This is a great step in the right direction for the NFL. Football is a violent sport that forces too many players to utilize too many pain pills that are extremely addictive and could be deadly. Cannabis is simply a safer alternative that can improve the lives of players. Congratulations to the players for forcing the league to adapt with the times and our scientific knowledge. And congratulations to the cannabis community at large, whether a football fan or not, as we notched another important win this 4/20. Touchdown dances are in order.

The NFL Moves Closer to Ending Cannabis Suspensions

I’m still flying high after my Kansas City Chiefs won their first Super Bowl in 50 years (which led to an eventful parade where someone smoked a joint on a horse, but I digress) and I’m ecstatic that the National Football League is moving towards a sensible cannabis policy that will stop suspending players for utilizing cannabis. There are many serious issues with the NFL, one being that traumatic brain injuries caused by the violent sport can lead to devastating effects for those that suffer those injuries, and tragically to innocent people harmed by those players as well. Also, addiction to painkillers can be a huge issue for players as their careers often depend upon their ability to perform through various injuries.

The evidence suggests that repeated traumatic brain injuries can lead to chronic traumatic encephalopathy (CTE). Sadly, CTE can lead to severe behavioral issues and dementia. Famously, former New England Patriots NFL star Aaron Hernandez, who was convicted of murder and committed suicide while in prison, was found to have severe CTE and he was only 27 years of age.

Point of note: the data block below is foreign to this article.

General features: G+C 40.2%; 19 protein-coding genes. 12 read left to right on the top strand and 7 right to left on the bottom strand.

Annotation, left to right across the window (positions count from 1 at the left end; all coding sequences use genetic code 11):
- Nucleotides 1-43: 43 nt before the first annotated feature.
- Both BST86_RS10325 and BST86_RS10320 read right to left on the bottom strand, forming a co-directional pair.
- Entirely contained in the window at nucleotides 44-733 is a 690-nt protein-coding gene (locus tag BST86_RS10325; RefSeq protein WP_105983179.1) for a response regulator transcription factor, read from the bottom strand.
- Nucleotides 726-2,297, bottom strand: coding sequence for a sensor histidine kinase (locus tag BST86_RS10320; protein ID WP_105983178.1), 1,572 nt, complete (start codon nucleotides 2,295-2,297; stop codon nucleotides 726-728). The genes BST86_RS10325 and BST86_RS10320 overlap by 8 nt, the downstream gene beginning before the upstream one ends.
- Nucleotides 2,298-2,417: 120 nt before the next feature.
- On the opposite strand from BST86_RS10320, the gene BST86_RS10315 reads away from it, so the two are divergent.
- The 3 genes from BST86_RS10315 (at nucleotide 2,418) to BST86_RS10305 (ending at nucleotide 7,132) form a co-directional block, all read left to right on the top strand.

The ability to utilize cannabis may benefit a lot of players who suffer from traumatic brain injuries and it will certainly be beneficial for them to have a less addictive and less deadly option to utilize over narcotics like OxyContin. Forbes reported on the potential agreement that will end suspensions for cannabis use:

National Football League players would no longer face the possibility of being suspended from games just for testing positive for marijuana under a proposed collective bargaining agreement approved by team owners and circulated to players on Thursday.

The new policy being floated for approval by the the NFL Players Association would also reduce the number of players subject to testing for cannabis and narrow the window when tests can be administered from the current four months to just two weeks at the start of training camp.

The three-page summary of key terms of the union deal also includes an increase in the threshold for positive THC metabolite tests from 35 to 150 nanograms.

There are some details and votes to be completed before this new cannabis suspension policy goes into effect, but it is great to see the NFL finally start advancing with the times. Love or hate sportsballs, leagues like the NFL play a huge part in American culture. While we advance legalization across the nation and word, improving our community’s stance with influential segments of our society is a part of our battle for freedom and equality.